The 2013 slalom season

2013 has been an amazing slalom season. I’ve achieved much of what I set out to do and really enjoyed myself along the way. My first slalom career lasted from 1978 to 1990, so I feel immensely appreciative that I’m able to have a second crack at this brilliant sport.  Watching the top paddlers fly down the Lee Valley Olympic course during the British Open reminded me of just how cool it is to paddle a kayak at pace down challenging whitewater.

Racing in the British Open at Lee Valley

My main goal this year was to race well at the World Masters Games, and this provided a very clear focus for my training and preparation up to the summer. I was pleased to win a silver medal, yet at the same time I would have liked to put in a faster, error free run. But if I reflect on all my races in the season, there wasn’t a single run that I was entirely happy with (although Grandtully was close).  This is one of the main appeals of slalom, searching for the elusive ‘ultimate run.’

On the negative side, my paddling has been limited by an old injury to the rotator cuff muscles in my left shoulder.  This gets sore if I paddle too much so at times I’ve done less training than I would have liked.  There are also the inevitable compromises that come with trying to combine family and work with competitive sport.  Although I improved my Division 1 ranking from 25 to 7, with hindsight I can see that competing in more races would have helped.

Winter goals

I’m taking a short break from on water slalom training now, and enjoying the delights of Hurley Weir, one of the best play-boating features you’ll find anywhere.  Hopefully I’ll also get out on some rivers over the winter too. Much as I like Lee Valley it’s not the same as a proper river with rocks and trees and a natural riverbank.  In terms of my training goals for winter, I’ll be in the gym lifting heavy weights because I want to get stronger as a prelude to getting faster in the boat. I want to learn how to do upstream gates faster so I need to update my technique; “Sweep upstreams” don’t yet come consistently! My default style is to cruise smoothly down the course, so I also want to work on accelerating more in key sections like the exits from eddies.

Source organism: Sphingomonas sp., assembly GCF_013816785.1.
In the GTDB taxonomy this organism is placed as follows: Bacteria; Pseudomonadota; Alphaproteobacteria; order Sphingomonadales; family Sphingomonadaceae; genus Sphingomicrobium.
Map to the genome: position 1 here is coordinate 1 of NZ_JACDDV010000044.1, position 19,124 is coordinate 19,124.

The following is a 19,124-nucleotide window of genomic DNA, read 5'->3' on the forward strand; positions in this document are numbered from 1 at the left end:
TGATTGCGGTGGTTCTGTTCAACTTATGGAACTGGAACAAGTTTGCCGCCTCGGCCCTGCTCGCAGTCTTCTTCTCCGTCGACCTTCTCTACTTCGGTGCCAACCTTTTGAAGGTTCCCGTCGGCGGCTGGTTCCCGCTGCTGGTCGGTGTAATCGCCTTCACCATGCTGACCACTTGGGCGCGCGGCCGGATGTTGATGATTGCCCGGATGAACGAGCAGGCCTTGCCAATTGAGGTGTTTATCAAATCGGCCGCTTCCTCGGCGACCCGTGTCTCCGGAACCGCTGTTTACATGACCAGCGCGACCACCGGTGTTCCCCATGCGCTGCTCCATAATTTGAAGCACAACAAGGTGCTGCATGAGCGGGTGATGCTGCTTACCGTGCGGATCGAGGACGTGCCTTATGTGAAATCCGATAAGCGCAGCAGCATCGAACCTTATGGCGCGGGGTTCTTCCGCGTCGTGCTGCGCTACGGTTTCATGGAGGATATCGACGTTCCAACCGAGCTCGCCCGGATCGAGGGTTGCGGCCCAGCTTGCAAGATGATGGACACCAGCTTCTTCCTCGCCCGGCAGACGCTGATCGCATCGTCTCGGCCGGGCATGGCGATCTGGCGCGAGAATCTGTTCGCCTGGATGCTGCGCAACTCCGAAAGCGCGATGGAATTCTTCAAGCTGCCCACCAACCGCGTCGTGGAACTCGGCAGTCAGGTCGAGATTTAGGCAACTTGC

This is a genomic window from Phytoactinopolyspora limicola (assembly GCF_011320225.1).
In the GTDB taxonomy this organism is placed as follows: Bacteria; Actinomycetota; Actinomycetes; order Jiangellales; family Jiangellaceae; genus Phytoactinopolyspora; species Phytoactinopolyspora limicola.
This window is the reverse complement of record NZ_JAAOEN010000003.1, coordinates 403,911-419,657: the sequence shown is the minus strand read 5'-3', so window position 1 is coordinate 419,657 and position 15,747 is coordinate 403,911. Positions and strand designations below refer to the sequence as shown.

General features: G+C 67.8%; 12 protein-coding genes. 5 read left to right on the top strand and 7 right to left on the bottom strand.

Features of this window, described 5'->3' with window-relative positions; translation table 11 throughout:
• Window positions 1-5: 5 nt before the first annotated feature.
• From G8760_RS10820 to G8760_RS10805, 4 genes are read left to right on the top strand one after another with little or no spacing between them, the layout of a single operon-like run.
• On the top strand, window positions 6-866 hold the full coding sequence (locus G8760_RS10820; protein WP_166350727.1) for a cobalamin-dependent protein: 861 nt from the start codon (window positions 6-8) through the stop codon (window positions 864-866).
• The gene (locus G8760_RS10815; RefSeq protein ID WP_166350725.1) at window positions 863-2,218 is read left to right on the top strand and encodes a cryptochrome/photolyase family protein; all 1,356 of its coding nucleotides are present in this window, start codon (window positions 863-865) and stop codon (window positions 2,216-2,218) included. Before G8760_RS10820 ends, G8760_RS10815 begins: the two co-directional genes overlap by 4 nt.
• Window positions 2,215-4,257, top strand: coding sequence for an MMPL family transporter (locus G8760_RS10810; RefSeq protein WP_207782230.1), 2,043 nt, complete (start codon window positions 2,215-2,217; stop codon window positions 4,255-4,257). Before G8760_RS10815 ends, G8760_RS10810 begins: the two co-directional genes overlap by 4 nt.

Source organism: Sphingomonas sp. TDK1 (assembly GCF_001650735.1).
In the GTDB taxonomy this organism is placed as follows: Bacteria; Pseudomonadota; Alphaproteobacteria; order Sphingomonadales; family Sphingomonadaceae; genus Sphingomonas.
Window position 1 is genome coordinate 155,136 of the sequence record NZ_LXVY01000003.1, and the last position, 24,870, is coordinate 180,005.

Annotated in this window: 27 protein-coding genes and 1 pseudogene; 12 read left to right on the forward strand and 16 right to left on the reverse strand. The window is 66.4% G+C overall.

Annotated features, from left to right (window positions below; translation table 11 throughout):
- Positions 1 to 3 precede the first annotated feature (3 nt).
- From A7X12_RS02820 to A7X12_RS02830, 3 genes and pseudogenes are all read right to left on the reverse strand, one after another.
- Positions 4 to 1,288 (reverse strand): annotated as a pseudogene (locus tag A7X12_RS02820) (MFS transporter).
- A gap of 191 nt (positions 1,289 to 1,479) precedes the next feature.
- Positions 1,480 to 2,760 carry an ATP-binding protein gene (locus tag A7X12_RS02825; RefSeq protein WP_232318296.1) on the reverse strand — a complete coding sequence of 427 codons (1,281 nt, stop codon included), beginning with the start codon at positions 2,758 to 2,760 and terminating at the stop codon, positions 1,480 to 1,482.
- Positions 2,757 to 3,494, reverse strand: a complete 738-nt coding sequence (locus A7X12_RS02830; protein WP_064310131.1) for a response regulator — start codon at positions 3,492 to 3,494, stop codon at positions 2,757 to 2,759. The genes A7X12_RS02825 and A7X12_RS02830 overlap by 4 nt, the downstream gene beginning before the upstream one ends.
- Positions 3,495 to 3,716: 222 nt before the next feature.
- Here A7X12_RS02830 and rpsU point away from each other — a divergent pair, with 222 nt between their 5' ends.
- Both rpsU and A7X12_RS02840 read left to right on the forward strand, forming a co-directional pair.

Managing the gap

Psychologically, people seem to settle on an ‘inner age’ that stays pretty stable  – at least that’s what I’m told by my active friends in their 70’s, who claim they feel much younger. So in pursuing my second slalom career, I’ve been reminded of the growing difference between my younger self (stuck in my late 20’s?) and the reality (51 next month).  At best, I re-connect with my competitive spirit, feel energized and challenged, and enjoy the buzz of paddling and racing.  At worst, harsh reality hits when I see myself on video, or compare my running times with the top racers, and realize that I’m moving so much slower than I imagine!

Managing the gap requires constant attention, holding the dynamic tension between inner and outer identities. I think the trick is to fully ‘own’ the benefits that come with age rather than hanker after eternal youth.  After all, maturity brings plenty of advantages in terms of broader experience, greater perspective and (perhaps) a more settled sense of self-confidence.  Racing is no longer the most important thing that defines me, making it easier to compete without fear of consequences.   At the same time, I enjoy tapping into my younger identity because it keeps me fresh and active.  I hope I can continue to manage the gap through paddling, because it seems a relatively healthy way of dealing with the challenges of mid-life.  I just hope my friends will be honest with me if I start kidding myself!

What about you?  What’s your ‘inner age’?  And how does paddling fit in?

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